“…From now on we are enemies, you and I. Because you choose for your instrument a boastful, lustful, smutty, infantile boy and give me for my reward only the ability to recognize the incarnation; because you are unjust, unfair, unkind, I will block you. I swear it. I will hinder and harm your creature on earth. As far as I am able, I will ruin your incarnation.”[2]
Now, probably (hopefully) most of us have not experienced that depth of jealousy, but is it really any different when our noses get out of joint when someone close to us gets a promotion at work and we don’t?  We might even feel jealousy/envy toward people we don’t even know, like celebrities and movie stars…even just regular people who happen to have more money than we do.

This is true confession time.  I spent a very short time, one summer, doing data entry for the IRS.  We would take stacks of income tax returns from all over the country and type the information into the computer.  I saw hundreds of people’s taxable income (nobody I ever heard of), and realized an awful lot of people make a whole lot of money.  And as I typed, I felt myself getting very bitter, at people I had never heard of.  I also got more and more upset with God.  I’d pick up each return and find myself thinking, “must be nice.”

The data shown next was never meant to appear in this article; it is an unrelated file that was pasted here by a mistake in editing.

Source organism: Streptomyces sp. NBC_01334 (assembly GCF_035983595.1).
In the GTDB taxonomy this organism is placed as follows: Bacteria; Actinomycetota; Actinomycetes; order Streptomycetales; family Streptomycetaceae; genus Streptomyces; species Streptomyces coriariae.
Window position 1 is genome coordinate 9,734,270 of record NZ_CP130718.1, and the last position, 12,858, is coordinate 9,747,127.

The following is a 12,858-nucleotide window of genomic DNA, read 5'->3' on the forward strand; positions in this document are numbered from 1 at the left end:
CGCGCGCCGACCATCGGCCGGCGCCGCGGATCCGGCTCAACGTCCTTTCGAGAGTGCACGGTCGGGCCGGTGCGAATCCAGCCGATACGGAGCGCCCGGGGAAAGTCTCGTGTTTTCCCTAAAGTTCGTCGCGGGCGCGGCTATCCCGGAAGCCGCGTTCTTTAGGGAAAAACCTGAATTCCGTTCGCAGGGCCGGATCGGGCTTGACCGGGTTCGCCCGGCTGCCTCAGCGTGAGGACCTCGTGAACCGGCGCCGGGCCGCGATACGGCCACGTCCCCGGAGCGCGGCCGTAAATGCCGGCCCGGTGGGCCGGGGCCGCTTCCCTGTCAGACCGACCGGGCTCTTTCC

Thankfully, the Holy Spirit jabbed me and showed me a way to soften that hard knot that was growing in my heart.  Every time I caught myself thinking, “must be nice,” I would pray for the family represented by that tax return.  It wasn’t easy, but the Holy Spirit sat right next to me with minute by minute help.

Harboring jealous feelings is like saying to God, “You messed up.  You should have given that to me.”  Henry Nouwen describes how all that bitterness keeps us from praying.  
“You still feel jealous of the fellow who is better paid than you are, you still want revenge on someone who doesn't respect you, you are still disappointed that you've received no letter, still angry because she didn't smile when you walked by. You live through it, you live along with it as though it didn't really bother you ... until the moment that you want to pray. Then everything returns: the bitterness, the hate, the jealousy, the disappointment and the desire for revenge. But these feelings are not just there; you clutch them in your hands as if they were treasures you didn't want to part with. You sit rummaging in all that old sourness as if you couldn't do without it, as if in giving it up, you would lose your very self.”[3]